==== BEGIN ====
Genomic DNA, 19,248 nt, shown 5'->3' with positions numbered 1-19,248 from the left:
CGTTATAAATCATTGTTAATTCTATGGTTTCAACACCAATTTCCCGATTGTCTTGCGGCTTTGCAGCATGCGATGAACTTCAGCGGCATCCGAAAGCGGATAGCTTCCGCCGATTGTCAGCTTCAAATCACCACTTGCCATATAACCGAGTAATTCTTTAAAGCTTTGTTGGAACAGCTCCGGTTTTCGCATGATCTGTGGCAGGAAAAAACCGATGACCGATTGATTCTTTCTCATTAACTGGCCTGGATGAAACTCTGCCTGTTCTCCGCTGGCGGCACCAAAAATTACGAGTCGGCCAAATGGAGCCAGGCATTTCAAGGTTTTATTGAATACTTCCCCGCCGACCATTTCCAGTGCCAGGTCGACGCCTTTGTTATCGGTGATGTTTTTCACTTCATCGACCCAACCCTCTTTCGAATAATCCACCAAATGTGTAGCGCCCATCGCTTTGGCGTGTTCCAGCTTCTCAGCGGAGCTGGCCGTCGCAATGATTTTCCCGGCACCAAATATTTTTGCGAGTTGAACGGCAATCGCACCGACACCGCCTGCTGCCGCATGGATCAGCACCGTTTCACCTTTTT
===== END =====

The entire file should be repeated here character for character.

Genomic DNA, 19,248 nt, shown 5'->3' with positions numbered 1-19,248 from the left:
CGTTATAAATCATTGTTAATTCTATGGTTTCAACACCAATTTCCCGATTGTCTTGCGGCTTTGCAGCATGCGATGAACTTCAGCGGCATCCGAAAGCGGATAGCTTCCGCCGATTGTCAGCTTCAAATCACCACTTGCCATATAACCGAGTAATTCTTTAAAGCTTTGTTGGAACAGCTCCGGTTTTCGCATGATCTGTGGCAGGAAAAAACCGATGACCGATTGATTCTTTCTCATTAACTGGCCTGGATGAAACTCTGCCTGTTCTCCGCTGGCGGCACCAAAAATTACGAGTCGGCCAAATGGAGCCAGGCATTTCAAGGTTTTATTGAATACTTCCCCGCCGACCATTTCCAGTGCCAGGTCGACGCCTTTGTTATCGGTGATGTTTTTCACTTCATCGACCCAACCCTCTTTCGAATAATCCACCAAATGTGTAGCGCCCATCGCTTTGGCGTGTTCCAGCTTCTCAGCGGAGCTGGCCGTCGCAATGATTTTCCCGGCACCAAATATTTTTGCGAGTTGAACGGCAATCGCACCGACACCGCCTGCTGCCGCATGGATCAGCACCGTTTCACCTTTTT